Set in 1242 France, this is not your usual novel for
children, but oh, is it remarkable! Told
through the stories of various people, gathered at an inn, the adventures
unfold with delight, dismay, and despair.
The Inquisitor’s Tale: or, The
Three Magical Children and Their Holy Dog is a literary gift for readers.
"You can never go wrong by doing what is right. It might not be easy, but it is always right," said Joan Trumpauer Mulholland. She Stood for Freedom is the story of a little-known Civil Rights Hero. Born in 1941, Joan was raised in the segregated southern United States. Because of the different ways that they had been socialized, Joan's parents disagreed with each other about segregation. Joan began college at Duke University, her mother's choice. At that time, Duke University was a segregated school - black students weren't allowed to attend. Even so, at this all white institution, some students of conscience including Joan began to connect with black students at other colleges and to help with the civil rights movement in the south.
Joan went on to participate in sit-ins and other demonstrations against businesses and institutions that discriminated against people because of race. After a Freedom Riders bus was bombed in May, 1961, she joined the Freedom Rides movement protesting discrimination in interstate travel. For these actions, Joan and others who had traveled to Mississippi to help were arrested and was imprisoned at the Mississippi State Penitentiary. When she was released, she remained in Mississippi where she was admitted to attend Tougaloo College. Unlike segregated Duke University, Tougaloo was a primarily-black school. Because Tougaloo was the rare place in Mississippi where people could gather together regardless of the color of their skin, it was an institution that provided a venue for writers, musicians, and speakers who were also involved in the civil rights movement.
The brutality that Joan and to a greater extent many of her compatriots experienced at a sit-in at a lunch counter in Jackson, Mississippi, is documented in photographs from those events and others. The book includes other primary sources including a letter from the Superintendent of Parchman Penitentiary to Joan’s parents that reflects the institutional racism in the prison system. A younger readers’ picture book edition tells the story without as many details or primary sources. It seems like it would have been easy for Joan, with her privileged background, to step back from doing what she knew was right. She continued down a path of non-violent organizing and action that helped in the passage of the landmark 1965 Voting Rights Act. Joan went on to raise a family and to work as a teacher’s assistant in Virginia. Her son, Loki Mulholland, is a filmmaker and wrote this biography. His film, An Ordinary Hero, tells his mother's story and is featured at the National Civil Rights Museum.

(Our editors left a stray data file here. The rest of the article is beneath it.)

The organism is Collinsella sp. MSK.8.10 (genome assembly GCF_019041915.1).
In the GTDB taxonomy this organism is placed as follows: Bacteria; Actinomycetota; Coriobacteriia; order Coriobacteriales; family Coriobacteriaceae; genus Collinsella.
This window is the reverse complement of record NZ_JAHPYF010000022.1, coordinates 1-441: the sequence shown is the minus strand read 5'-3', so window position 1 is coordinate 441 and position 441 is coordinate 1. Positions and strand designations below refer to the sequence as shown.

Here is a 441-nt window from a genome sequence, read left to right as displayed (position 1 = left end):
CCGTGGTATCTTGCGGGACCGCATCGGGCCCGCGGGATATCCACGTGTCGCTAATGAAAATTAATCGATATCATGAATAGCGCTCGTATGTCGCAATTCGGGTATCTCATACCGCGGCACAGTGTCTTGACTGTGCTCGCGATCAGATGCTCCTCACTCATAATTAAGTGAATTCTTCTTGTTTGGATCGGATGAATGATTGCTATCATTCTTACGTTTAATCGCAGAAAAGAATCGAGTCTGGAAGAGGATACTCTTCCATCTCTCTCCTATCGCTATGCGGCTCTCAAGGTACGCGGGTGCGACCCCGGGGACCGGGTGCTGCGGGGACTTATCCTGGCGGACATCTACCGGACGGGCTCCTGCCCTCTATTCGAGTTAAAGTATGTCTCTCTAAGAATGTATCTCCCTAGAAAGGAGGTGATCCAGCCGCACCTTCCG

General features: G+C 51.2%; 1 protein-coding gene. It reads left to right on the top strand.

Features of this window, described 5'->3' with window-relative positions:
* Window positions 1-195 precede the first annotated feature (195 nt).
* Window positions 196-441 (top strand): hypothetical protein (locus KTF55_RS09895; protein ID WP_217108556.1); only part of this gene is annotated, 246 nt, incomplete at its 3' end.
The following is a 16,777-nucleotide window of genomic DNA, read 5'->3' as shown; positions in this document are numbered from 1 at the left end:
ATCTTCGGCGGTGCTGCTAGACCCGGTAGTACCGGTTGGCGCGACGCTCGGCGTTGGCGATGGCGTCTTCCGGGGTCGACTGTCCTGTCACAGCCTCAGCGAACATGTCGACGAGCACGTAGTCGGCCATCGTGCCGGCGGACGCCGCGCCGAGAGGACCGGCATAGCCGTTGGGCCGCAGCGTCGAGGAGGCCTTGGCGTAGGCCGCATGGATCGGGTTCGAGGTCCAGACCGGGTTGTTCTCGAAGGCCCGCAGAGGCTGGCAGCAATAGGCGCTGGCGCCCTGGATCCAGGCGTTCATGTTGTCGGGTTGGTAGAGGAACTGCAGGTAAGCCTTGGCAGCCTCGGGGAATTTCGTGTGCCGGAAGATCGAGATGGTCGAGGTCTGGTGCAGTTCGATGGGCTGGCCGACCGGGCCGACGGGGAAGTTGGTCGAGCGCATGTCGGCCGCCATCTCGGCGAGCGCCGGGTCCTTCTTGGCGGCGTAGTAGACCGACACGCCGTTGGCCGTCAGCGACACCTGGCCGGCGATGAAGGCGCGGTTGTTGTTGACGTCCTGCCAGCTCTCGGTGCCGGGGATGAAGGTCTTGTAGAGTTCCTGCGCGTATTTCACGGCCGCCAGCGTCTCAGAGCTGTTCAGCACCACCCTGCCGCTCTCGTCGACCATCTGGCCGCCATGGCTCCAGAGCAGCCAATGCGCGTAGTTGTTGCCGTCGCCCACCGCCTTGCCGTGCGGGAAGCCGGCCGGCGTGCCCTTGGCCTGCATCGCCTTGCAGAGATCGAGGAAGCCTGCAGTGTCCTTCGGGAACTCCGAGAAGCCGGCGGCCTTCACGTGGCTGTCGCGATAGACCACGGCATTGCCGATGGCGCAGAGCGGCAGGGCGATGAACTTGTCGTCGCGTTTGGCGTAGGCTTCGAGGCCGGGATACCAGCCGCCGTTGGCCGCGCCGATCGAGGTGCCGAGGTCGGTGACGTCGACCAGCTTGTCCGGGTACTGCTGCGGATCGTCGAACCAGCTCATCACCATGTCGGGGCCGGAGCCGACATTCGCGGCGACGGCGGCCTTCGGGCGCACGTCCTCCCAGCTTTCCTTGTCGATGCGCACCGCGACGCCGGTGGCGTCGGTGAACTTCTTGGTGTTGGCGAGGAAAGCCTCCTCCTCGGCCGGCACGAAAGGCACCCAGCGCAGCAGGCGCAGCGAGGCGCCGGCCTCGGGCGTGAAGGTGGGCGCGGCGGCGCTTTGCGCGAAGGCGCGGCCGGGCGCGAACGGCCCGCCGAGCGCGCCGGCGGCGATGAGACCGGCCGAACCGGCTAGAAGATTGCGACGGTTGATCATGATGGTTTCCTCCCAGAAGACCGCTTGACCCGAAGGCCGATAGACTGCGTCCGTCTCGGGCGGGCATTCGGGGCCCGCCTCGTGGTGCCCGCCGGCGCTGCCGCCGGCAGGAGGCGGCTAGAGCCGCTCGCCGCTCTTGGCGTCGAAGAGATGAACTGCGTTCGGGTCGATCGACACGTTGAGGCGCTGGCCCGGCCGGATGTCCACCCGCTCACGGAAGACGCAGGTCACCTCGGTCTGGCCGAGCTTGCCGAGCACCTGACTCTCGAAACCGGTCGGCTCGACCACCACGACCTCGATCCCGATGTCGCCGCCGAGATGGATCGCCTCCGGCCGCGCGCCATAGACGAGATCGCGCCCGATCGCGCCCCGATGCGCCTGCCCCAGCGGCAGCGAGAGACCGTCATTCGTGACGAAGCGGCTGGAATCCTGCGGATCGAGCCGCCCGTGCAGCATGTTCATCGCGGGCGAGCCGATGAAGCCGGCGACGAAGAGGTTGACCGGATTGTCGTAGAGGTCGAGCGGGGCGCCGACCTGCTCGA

While preparing for a presentation on diversity
in children's literature, I came across Walking through a world of aromas by Ariel Andres Almada. What a delightful book. It tells the story of Annie, a young girl
that is vision-impaired. Annie learns to
overcome many obstacles and develops an
ability to "smell" a world that she cannot see. I am particularly impressed with the
powerful, yet mellow illustrations. This
is a definite must read for preschoolers and early elementary school readers.
Kwame Alexander has written another beautiful
novel-in-verse about boys and sports. It’s
funny, sporty, literary, and full of middle school emotion. Booked
is a quick read, but you’ll want to savor this one.
A banned book just makes me want to check it out. Earlier this
year, a Vermont school uninvited beloved children's book author, Kate Messner,
from a planned visit due to the content in her latest book, The Seventh Wish . Honestly, I
might have missed this gem of a story, had it not been in the news for this
reason. But I'm so glad I didn't because it's an important story and a good
The Seventh Wish is about
so many things, including Irish dancing, ice fishing, middle school
friendships, and the love of a close-knit family. It's also about opiod
addiction. In the story, the main character's older sister struggles with drug
use and eventually leaves college to go to rehab for her addiction. In the
midst of the rest of the main character's life, the effects of addiction on
each member of the family are explored. This was, of course, this part of the
book that caused it to be censored earlier this year. You can read some of the author's thoughts
and details on this summer's events here.
Heather has two arms, two legs, two pets and two mommies. There is a lot of love in her home, but when Heather goes to school, she worries maybe she’s the only child without a daddy. The teacher helps all the students learn that each family has their own special combination of people and that “the most important thing about a family is that all the people in it love each other.”
Leslea Newman self-published Heather has two Mommies in 1989. It’s been re-published many times since. This most recent version, published in 2015, is the best in my opinion. The pictures make all the difference! Laura Cornell’s watercolor illustrations add color and many comic touches to the story.